Photo credit: Dawn
Watering the maritime desert
With its extreme heat and drought-like conditions, Karachi has begun to raise an alarm: this is what global warming looks like and it now knocks on our doorstep.
“Karachi has been recognised as a maritime desert,” explains Rafiul Haq, an ecologist by profession and founder member of Coastal Restoration Alliance for Biodiversity (CARB). “It is located in a subtropical arid zone with an average rainfall of less than 220 mm/year. Such fragile climatic conditions are sensitive to any change.”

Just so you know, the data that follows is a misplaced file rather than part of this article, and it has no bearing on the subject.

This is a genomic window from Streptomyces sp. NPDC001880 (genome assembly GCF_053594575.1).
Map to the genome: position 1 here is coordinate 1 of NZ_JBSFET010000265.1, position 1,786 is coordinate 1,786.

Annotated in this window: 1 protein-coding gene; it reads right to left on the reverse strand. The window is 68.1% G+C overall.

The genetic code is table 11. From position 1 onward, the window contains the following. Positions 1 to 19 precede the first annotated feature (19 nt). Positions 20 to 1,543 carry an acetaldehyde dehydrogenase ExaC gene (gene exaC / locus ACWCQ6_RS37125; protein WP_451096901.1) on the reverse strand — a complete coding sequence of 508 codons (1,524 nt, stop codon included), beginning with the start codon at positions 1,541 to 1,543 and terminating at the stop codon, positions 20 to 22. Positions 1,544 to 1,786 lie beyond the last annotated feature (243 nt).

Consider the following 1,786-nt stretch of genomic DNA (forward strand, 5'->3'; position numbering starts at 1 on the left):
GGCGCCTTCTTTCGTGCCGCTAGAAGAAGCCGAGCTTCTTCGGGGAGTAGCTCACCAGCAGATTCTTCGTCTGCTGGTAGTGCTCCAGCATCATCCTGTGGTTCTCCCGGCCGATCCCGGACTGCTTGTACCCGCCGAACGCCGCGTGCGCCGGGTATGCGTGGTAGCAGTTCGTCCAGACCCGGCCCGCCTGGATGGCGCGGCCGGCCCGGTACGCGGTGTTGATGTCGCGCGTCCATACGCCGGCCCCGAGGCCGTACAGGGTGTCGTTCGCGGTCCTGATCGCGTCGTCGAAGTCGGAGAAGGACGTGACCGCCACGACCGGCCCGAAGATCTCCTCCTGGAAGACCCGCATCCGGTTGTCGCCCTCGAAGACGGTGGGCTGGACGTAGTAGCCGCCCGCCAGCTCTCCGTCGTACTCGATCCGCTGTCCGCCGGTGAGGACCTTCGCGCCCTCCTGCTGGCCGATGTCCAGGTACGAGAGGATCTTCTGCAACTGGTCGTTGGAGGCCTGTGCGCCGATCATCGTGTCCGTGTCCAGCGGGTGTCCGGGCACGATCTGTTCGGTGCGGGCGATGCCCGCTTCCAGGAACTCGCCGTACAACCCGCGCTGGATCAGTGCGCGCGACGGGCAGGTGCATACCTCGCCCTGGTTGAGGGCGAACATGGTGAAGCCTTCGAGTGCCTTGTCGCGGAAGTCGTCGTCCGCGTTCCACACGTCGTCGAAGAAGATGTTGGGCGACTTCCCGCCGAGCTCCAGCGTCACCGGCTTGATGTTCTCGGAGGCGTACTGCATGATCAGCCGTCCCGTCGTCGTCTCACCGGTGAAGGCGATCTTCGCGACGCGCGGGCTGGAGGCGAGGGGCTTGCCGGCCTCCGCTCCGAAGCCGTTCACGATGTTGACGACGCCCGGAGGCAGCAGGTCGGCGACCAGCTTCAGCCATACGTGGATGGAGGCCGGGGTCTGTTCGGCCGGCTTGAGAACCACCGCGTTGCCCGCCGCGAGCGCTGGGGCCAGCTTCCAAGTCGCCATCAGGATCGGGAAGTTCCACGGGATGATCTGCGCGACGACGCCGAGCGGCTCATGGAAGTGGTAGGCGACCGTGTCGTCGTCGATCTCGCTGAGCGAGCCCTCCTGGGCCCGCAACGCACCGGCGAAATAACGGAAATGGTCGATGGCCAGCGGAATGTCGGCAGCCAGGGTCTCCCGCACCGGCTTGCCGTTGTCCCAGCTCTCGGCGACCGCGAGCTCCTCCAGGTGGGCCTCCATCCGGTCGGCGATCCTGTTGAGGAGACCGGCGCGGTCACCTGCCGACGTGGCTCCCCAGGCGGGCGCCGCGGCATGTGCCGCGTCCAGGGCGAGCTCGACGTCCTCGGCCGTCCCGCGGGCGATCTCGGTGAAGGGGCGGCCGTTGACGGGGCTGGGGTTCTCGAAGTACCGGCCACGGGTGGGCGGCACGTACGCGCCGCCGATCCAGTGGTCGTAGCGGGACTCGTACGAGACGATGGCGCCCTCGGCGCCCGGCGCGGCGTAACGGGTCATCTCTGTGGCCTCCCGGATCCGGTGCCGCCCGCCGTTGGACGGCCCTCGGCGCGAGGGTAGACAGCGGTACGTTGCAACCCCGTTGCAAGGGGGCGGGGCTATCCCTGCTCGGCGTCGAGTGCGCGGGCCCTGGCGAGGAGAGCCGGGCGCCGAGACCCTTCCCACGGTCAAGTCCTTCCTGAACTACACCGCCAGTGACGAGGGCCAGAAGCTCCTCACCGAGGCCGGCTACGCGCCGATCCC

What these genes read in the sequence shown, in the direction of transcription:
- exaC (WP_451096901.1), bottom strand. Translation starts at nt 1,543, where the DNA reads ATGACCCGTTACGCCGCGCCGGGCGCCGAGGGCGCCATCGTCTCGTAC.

Extreme weather conditions are linked to global climate change, which is a result of unnecessarily exhausting natural resources. In a city of about 20 million, the endless use of air conditioners, excessive travelling and even eating meat more than we need, is all adding up to a bigger carbon footprint.
“The settled residential areas are now surrounded by high-rise buildings…
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